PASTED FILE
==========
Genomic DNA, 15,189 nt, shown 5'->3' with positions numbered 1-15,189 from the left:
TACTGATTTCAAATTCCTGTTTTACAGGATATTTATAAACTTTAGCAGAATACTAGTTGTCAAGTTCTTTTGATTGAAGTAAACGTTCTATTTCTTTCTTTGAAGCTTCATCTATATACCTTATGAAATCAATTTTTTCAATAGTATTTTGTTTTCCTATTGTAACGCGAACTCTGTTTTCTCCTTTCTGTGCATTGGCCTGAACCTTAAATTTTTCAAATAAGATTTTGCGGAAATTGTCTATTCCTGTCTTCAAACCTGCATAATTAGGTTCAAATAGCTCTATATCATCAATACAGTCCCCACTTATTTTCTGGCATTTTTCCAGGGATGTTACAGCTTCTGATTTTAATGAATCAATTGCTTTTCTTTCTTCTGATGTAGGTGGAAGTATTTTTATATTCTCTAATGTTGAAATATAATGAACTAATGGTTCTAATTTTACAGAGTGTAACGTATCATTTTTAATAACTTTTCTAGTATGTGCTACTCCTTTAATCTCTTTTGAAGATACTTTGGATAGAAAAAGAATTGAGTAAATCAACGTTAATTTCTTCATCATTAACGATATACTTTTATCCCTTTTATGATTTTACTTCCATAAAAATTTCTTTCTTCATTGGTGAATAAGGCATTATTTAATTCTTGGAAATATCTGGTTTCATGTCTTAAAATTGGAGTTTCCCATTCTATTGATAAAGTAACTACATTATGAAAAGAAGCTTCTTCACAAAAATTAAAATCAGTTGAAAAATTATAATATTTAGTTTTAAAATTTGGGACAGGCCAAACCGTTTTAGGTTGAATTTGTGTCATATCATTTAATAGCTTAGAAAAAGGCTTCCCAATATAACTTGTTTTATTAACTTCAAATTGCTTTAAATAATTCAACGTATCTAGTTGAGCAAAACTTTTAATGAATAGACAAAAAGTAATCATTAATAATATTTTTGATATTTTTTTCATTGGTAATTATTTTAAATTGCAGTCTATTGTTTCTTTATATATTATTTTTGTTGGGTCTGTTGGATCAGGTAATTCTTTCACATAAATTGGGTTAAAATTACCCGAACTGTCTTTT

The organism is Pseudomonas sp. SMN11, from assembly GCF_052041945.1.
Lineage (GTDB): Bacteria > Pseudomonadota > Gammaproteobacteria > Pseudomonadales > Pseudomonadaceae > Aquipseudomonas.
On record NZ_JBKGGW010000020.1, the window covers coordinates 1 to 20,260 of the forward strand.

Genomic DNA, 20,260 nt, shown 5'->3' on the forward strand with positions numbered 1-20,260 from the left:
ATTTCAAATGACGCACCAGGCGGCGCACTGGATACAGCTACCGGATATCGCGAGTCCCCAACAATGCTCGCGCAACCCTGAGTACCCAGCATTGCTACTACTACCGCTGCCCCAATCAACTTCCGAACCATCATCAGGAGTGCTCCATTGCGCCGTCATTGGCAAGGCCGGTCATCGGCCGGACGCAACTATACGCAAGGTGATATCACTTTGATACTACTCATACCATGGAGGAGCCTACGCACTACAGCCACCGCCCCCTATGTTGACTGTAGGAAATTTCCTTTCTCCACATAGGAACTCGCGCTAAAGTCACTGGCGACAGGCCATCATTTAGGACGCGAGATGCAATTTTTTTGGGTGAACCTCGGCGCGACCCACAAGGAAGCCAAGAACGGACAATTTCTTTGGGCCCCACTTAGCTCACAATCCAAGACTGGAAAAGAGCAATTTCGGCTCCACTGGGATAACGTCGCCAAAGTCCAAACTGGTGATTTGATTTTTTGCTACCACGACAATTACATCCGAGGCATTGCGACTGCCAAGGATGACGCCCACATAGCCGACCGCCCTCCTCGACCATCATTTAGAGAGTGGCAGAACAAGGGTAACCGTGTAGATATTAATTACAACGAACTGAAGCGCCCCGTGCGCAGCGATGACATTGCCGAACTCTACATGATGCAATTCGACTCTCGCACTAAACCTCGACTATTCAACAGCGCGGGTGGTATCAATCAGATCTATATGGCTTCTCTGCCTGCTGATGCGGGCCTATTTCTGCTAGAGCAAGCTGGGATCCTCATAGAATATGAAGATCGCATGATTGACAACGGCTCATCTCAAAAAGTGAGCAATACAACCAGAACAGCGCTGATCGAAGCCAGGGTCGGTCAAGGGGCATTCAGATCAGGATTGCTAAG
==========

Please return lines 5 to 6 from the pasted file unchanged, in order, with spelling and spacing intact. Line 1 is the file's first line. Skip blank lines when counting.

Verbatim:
On record NZ_JBKGGW010000020.1, the window covers coordinates 1 to 20,260 of the forward strand.

Genomic DNA, 20,260 nt, shown 5'->3' on the forward strand with positions numbered 1-20,260 from the left: